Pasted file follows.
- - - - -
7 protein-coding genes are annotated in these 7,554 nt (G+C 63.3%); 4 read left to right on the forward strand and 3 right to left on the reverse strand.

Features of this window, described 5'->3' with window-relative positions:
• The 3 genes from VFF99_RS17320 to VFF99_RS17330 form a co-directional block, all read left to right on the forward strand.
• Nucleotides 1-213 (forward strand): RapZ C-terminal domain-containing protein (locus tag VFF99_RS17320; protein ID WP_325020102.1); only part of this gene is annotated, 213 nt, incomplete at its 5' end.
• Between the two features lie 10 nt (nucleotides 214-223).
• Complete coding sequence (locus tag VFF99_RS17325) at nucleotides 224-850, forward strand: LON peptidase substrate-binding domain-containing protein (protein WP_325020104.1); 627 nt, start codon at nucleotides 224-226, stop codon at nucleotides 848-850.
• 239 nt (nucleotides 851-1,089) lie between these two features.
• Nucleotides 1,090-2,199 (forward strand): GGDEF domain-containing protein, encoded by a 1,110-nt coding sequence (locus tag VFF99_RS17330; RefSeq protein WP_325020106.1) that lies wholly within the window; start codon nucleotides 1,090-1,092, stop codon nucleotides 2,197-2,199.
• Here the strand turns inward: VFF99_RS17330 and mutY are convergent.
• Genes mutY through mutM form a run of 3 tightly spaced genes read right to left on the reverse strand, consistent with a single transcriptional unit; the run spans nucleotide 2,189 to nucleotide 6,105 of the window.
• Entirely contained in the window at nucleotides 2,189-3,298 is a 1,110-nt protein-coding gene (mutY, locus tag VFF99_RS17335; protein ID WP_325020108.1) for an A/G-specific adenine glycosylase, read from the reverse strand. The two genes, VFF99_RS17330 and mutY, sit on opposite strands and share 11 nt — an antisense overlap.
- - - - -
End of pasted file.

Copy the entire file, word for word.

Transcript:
7 protein-coding genes are annotated in these 7,554 nt (G+C 63.3%); 4 read left to right on the forward strand and 3 right to left on the reverse strand.

Features of this window, described 5'->3' with window-relative positions:
• The 3 genes from VFF99_RS17320 to VFF99_RS17330 form a co-directional block, all read left to right on the forward strand.
• Nucleotides 1-213 (forward strand): RapZ C-terminal domain-containing protein (locus tag VFF99_RS17320; protein ID WP_325020102.1); only part of this gene is annotated, 213 nt, incomplete at its 5' end.
• Between the two features lie 10 nt (nucleotides 214-223).
• Complete coding sequence (locus tag VFF99_RS17325) at nucleotides 224-850, forward strand: LON peptidase substrate-binding domain-containing protein (protein WP_325020104.1); 627 nt, start codon at nucleotides 224-226, stop codon at nucleotides 848-850.
• 239 nt (nucleotides 851-1,089) lie between these two features.
• Nucleotides 1,090-2,199 (forward strand): GGDEF domain-containing protein, encoded by a 1,110-nt coding sequence (locus tag VFF99_RS17330; RefSeq protein WP_325020106.1) that lies wholly within the window; start codon nucleotides 1,090-1,092, stop codon nucleotides 2,197-2,199.
• Here the strand turns inward: VFF99_RS17330 and mutY are convergent.
• Genes mutY through mutM form a run of 3 tightly spaced genes read right to left on the reverse strand, consistent with a single transcriptional unit; the run spans nucleotide 2,189 to nucleotide 6,105 of the window.
• Entirely contained in the window at nucleotides 2,189-3,298 is a 1,110-nt protein-coding gene (mutY, locus tag VFF99_RS17335; protein ID WP_325020108.1) for an A/G-specific adenine glycosylase, read from the reverse strand. The two genes, VFF99_RS17330 and mutY, sit on opposite strands and share 11 nt — an antisense overlap.